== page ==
Eros: Towards a Depth Psychology of Relationship, 2
For all the reasons we looked at in the last blog post, a depth psychology of relationship needs to be resourceful, creative and intentional about connection with others. So where do we begin?
At the end of the last post, we looked at Eros, and what that means in terms of connectedness and relationship.
Where Does Eros Lead Me (Depth Psychology of Relationship)?
True eros involves our individuality as human beings.
If we agree with Adolf Guggebbuhl-Craig that eros is the attribute that makes us loving, creative and involved, then we have to acknowledge that we face many pressures that are anti-eros.
Much in our time blocks loving creative involvement with other people. Even in relationships that should be intimate and loving, we can treat others as utilities or tools, rather than full persons in their own right. Consider an average couple, facing the strident demands of two careers, children’s academic and programming needs, relentless technology and media bombardment and continual messages of economic anxiety and uncertainty. It can be easy for even the most loving couple to end up treating each other in mechanized ways that don’t acknowledge the other’s full humanity.
For /a-midlife-transition, eros is about cherishing the uniqueness of the other, valuing the individual’s story and building up their most vulnerable and delicate parts. Eros uncovers what is uniquely meaningful in the other’s life.
Beyond Mere Sexuality
Our era often completely sexualizes eros, as Freud did. Freud saw sexuality as one of the two great drives that motivated human beings — and consequently, saw eros as narrowly sexual. Incidently, because he saw eros as narrowly about sexual gratification, he saw humans as eternally locked into a fundamental conflict between our sexuality and the demands placed on us to be civilized human beings.
Freud’s era was repressive, but our culture sexualizes everything, and, what’s more, makes sexual connection, “hooking up”, a very impersonal way to gratify our own needs. This is not genuine eros.
Jung and later /a-midlife-transitions see it differently. For them, eros belongs, on one side, to sexuality and our animal nature, and on the other to the highest forms of the spirit: “[Humanity] thrives when spirit and instinct are in right harmony”.
Eros, Instinct and Spirit
Much great music, art and literature concerns erotic love. For humans, eros is not just a matter of biological functioning, but is also a matter of the deeper levels of meaning in human life. However, just as sexuality on its own is not enough, so “spirituality” on its own is not enough. We need both an instinctual and a spiritual dimensions for the meaningful fulfilment of eros, whether this is in a sexual relationship — or the experience of mystical encounter with the Divine, however we might conceive that.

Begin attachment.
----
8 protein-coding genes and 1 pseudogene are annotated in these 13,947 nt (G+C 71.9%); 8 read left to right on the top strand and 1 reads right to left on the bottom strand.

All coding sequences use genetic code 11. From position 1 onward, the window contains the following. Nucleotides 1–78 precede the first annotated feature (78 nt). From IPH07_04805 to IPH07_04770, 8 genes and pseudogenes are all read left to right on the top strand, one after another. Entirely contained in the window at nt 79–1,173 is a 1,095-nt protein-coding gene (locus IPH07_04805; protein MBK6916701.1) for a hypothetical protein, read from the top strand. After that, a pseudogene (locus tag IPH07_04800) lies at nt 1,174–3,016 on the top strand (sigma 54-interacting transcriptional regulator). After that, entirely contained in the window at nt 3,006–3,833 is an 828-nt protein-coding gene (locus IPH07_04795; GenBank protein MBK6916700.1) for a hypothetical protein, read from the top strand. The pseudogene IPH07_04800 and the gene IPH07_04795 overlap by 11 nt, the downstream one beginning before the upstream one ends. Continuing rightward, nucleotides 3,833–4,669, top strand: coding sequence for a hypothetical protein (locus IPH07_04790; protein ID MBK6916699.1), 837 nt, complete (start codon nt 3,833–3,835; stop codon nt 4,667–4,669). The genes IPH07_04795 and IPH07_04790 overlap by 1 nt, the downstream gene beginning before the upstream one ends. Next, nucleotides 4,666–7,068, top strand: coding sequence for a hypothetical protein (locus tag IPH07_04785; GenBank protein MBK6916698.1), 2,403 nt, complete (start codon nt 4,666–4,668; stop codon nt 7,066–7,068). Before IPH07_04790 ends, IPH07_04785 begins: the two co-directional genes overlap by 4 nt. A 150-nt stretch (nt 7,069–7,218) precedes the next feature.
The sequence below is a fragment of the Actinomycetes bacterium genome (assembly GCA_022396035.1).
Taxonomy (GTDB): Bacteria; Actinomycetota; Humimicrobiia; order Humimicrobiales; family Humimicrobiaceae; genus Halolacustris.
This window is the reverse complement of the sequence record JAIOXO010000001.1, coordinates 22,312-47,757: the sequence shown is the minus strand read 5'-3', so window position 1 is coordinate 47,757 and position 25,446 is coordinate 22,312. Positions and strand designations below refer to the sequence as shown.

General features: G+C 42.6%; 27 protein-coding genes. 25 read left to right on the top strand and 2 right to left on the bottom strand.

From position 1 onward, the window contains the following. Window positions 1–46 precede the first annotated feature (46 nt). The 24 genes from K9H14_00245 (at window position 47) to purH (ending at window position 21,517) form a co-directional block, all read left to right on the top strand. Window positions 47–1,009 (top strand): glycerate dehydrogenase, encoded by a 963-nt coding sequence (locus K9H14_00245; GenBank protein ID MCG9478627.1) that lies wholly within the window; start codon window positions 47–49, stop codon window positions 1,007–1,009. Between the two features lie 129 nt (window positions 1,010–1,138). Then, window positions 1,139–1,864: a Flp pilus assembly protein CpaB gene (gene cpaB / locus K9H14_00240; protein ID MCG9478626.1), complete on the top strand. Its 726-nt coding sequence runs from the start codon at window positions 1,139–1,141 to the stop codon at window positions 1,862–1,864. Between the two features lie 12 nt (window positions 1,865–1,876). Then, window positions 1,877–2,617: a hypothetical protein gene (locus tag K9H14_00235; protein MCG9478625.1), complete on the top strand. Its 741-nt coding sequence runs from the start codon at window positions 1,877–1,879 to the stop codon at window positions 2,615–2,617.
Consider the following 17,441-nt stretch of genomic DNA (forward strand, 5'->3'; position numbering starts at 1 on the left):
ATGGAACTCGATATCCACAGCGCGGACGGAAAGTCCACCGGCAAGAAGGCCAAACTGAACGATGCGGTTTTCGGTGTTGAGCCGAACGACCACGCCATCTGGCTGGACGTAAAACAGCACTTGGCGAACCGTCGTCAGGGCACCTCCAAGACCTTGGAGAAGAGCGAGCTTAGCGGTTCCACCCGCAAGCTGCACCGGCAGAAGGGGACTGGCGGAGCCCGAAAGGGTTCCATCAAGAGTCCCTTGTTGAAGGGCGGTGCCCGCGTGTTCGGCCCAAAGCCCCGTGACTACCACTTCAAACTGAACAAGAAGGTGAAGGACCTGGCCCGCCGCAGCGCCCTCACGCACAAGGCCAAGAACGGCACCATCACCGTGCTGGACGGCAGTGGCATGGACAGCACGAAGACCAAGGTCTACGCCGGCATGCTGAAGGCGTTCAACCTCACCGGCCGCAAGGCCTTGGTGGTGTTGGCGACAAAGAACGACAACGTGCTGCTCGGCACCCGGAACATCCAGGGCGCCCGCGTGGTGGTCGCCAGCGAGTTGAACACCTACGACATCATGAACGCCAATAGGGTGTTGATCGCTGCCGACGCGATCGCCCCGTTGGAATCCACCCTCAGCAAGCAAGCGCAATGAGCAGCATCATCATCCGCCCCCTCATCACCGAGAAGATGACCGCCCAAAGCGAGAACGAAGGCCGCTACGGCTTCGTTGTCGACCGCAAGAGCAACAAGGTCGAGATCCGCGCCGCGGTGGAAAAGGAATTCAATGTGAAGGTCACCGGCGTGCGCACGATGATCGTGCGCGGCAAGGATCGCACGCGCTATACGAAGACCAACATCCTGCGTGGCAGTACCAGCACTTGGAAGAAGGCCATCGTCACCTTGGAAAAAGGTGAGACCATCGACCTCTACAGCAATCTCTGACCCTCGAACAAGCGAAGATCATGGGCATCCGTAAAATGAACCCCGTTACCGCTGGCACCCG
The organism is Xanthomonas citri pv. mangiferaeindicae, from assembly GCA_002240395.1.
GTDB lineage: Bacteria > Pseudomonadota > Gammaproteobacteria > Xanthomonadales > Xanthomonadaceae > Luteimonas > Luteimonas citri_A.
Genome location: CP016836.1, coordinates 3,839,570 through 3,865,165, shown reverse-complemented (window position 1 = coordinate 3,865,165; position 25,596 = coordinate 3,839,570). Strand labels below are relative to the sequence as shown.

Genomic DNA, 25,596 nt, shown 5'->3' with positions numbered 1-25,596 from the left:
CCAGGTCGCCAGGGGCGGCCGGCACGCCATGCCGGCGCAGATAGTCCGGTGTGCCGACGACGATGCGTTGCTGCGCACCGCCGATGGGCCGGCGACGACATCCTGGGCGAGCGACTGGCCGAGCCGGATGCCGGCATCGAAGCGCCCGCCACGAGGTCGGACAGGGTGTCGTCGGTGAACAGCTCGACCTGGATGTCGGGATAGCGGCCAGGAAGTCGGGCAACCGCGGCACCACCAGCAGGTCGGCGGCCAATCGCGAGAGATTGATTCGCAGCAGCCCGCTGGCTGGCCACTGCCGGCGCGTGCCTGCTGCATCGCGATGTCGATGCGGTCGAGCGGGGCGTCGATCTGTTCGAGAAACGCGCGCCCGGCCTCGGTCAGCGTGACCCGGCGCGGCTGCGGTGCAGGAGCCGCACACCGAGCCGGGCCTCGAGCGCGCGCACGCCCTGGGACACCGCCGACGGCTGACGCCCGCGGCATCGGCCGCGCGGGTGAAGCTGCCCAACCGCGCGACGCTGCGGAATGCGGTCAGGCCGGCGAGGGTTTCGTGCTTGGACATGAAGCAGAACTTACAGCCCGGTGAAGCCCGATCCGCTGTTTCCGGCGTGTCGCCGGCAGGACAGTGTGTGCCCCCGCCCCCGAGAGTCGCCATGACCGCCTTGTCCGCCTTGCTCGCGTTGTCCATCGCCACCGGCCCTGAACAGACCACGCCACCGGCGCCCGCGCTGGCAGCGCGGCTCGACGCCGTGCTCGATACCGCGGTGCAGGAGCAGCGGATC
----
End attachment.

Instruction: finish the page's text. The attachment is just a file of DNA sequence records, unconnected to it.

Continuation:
Eros and Will to Power
In our time, eros tends to degenerate into either impersonal “hooking up”, or else, what Jung, after Nietzsche and Adler, called “will to power”: the drive to control someone who should be an object of love. Given the pressures that people like our couple referred to above face, it’s easy to drift into using power tactics to control the other, and get them to do what we want. Yet, as Jung has it,
“Where love reigns there is no will to power, and where the will to power is paramount, love is lacking.”
Approaching the other in genuine eros means seeking to understand and support the other in his or her individuality, rather than using coercion or power tactics. When we coerce the other, we’re probably not actively loving the other — or ourselves.
Our journey toward wholeness is not a “lone wolf” experience. It takes us inward, but also takes into relatedness to others: these are two parts of the same reality.
Brian Collinson, Registered Psychotherapist & Jungian Analyst
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© 2015 Brian Collinson, 2238 Constance Drive Oakville, Ontario (near Mississauga)